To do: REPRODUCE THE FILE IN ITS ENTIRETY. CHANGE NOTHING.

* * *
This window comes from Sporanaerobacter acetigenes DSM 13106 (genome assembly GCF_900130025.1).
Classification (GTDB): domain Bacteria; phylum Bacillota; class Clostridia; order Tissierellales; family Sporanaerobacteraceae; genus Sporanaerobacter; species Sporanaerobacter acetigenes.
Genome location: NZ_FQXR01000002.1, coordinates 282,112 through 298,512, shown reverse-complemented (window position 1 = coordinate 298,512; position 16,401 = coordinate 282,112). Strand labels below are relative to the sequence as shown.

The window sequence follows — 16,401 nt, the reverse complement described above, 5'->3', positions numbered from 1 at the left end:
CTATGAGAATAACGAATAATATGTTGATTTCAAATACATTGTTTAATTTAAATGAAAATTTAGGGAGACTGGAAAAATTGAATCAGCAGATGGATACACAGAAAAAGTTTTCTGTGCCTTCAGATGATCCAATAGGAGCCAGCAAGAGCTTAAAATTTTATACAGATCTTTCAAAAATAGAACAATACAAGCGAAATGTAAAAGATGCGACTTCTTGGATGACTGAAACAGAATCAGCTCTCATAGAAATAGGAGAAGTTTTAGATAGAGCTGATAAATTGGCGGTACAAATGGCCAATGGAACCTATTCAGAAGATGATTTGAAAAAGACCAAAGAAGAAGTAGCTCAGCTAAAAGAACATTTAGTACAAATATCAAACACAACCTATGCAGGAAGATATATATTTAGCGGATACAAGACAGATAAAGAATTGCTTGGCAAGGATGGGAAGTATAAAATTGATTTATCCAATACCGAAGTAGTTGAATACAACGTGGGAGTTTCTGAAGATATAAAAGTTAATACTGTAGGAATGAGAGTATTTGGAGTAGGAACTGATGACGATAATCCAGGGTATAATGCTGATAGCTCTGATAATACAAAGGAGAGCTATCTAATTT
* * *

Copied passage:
This window comes from Sporanaerobacter acetigenes DSM 13106 (genome assembly GCF_900130025.1).
Classification (GTDB): domain Bacteria; phylum Bacillota; class Clostridia; order Tissierellales; family Sporanaerobacteraceae; genus Sporanaerobacter; species Sporanaerobacter acetigenes.
Genome location: NZ_FQXR01000002.1, coordinates 282,112 through 298,512, shown reverse-complemented (window position 1 = coordinate 298,512; position 16,401 = coordinate 282,112). Strand labels below are relative to the sequence as shown.

The window sequence follows — 16,401 nt, the reverse complement described above, 5'->3', positions numbered from 1 at the left end:
CTATGAGAATAACGAATAATATGTTGATTTCAAATACATTGTTTAATTTAAATGAAAATTTAGGGAGACTGGAAAAATTGAATCAGCAGATGGATACACAGAAAAAGTTTTCTGTGCCTTCAGATGATCCAATAGGAGCCAGCAAGAGCTTAAAATTTTATACAGATCTTTCAAAAATAGAACAATACAAGCGAAATGTAAAAGATGCGACTTCTTGGATGACTGAAACAGAATCAGCTCTCATAGAAATAGGAGAAGTTTTAGATAGAGCTGATAAATTGGCGGTACAAATGGCCAATGGAACCTATTCAGAAGATGATTTGAAAAAGACCAAAGAAGAAGTAGCTCAGCTAAAAGAACATTTAGTACAAATATCAAACACAACCTATGCAGGAAGATATATATTTAGCGGATACAAGACAGATAAAGAATTGCTTGGCAAGGATGGGAAGTATAAAATTGATTTATCCAATACCGAAGTAGTTGAATACAACGTGGGAGTTTCTGAAGATATAAAAGTTAATACTGTAGGAATGAGAGTATTTGGAGTAGGAACTGATGACGATAATCCAGGGTATAATGCTGATAGCTCTGATAATACAAAGGAGAGCTATCTAATTT